LAST UPDATE: 16/11/2023

Many people seek love and companionship online. But it’s not without risk. Romance scams are but one of many common types of cyber frauds. The scammers gain the trust of their victims, even making them believe they are in a romantic relationship and persuade them to elicit money transfers or bank account details. After the deception, they disappear leaving their prey in a difficult financial situation.

A romance scam is a cyber crime committed on social networks and dating apps. Scammers create fake profiles to contact victims and gain their trust, using the anonymity the Internet affords them, smooth talking and false promises to make people feel a romantic connection with them. Time goes by, and they ask their victim for money, saying it’s an emergency or alleging money issues or health problems. But once they get hold of the money, they're gone, without a trace, to prey on someone else. 

In the UK, about a third of Britons (31%) have been caught in a romance scam, according to research by Santander UK. Also, according to UK Finance, romance scams increased nationwide in 2022, costing victims 31.3 million pounds (up from 17.8 million in 2020). In response, Santander UK is running a new campaign called “Love Hurts” to spread awareness about romance scamming.

Romance scamming is nothing new; but it’s got more sophisticated with widespread access to the Internet. Before, scammers used to lurk in online forums, chat rooms and by email to dupe others into giving them money. Now, they've become more sophisticated and even formed large organizations, armed with social media profiles, adulterated photographs and identity theft. Scams mainly rely on social engineering. 

How to spot and avoid a romance scam

Spotting the warning signs is key to avoid falling victim to a romance scam and to protect your finances. Here are some of the things to look out for:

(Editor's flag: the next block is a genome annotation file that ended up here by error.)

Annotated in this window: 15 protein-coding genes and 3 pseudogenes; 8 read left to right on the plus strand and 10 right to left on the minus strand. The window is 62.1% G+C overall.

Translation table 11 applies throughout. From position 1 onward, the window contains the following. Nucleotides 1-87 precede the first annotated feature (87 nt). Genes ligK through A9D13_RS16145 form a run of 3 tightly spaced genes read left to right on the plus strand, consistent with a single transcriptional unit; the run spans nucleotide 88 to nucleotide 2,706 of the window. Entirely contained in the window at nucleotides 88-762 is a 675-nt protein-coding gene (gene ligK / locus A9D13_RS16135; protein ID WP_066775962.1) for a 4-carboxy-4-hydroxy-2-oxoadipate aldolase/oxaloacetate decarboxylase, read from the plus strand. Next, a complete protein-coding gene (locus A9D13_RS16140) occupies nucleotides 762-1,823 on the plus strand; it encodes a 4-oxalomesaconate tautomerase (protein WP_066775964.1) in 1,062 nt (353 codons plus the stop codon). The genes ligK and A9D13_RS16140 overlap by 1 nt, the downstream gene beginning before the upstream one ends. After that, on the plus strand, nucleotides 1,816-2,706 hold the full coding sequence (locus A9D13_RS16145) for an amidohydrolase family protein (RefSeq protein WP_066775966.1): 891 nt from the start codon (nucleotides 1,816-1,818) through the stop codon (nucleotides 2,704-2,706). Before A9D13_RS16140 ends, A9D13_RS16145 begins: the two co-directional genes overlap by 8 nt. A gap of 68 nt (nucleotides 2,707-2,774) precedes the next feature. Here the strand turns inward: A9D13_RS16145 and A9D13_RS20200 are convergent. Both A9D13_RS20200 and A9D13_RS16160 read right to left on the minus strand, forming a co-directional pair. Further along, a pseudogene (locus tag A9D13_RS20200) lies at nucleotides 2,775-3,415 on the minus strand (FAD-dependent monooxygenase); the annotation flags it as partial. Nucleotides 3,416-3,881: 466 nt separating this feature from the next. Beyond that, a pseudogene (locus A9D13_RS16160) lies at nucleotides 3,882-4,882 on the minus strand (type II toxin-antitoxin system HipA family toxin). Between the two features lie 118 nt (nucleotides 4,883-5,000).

• Is this a real person? Be suspicious if they say they can’t meet in person. Your online love interest will likely claim to live abroad, travel a lot, be in the armed forces or work for an international organization.
  • Incomplete profile. Scammers’ use fake personal data to create accounts, and their profile info is usually incomplete. If you search their name online, you’ll likely be left empty handed. 
  • Sketchy information. Scammers can slip up by contradicting themselves or telling you outlandish things. Messages are often poorly written or confusing.
  • Spectacular photos. Do the photos they send you look real? They might have been stolen from another profile or created using artificial intelligence. Be wary of photos from someone you don’t know, especially if they look too touched up or like they were taken by a professional.
  • They ask for money or account details. Scammers will likely ask you to send them money, personal details or bank account passwords. You should never give a stranger personal information or send money.

What to do if you spot a romance scam

Here are some tips you should follow if you think you’ve been the target of a romance scam.

  • Don’t send money. First and foremost, never send money to someone you haven’t met in person. 
  • Gather evidence. If you think something isn’t right, stop the conversation. Save chats and photos, and keep notes of what the scammer tells you. Even minor details can help the authorities bring down the scammer and prevent them from targeting more victims.
  • Notify the website and your bank. Most websites and apps have a reporting channel. Reporting scams is crucial. If you’ve already transferred money, contact your bank straight away.

  • Alert the authorities. The authorities need to be aware of these scams. Many people feel too embarrassed to report them; however, it’s vital they do for the right course of action to be taken in support of the victim.

Santander against fraud

Santander’s cybersecurity team prioritizes protecting our customers from fraud. We constantly invest in fraud protection technology and run initiatives to help customers and broader society stay safe online. We've launched ‘Cyber Heroes’, an interactive training tool available in Argentina, Brazil, Portugal, Spain and the UK, to boost customers’ and the general public’s knowledge of online safety.

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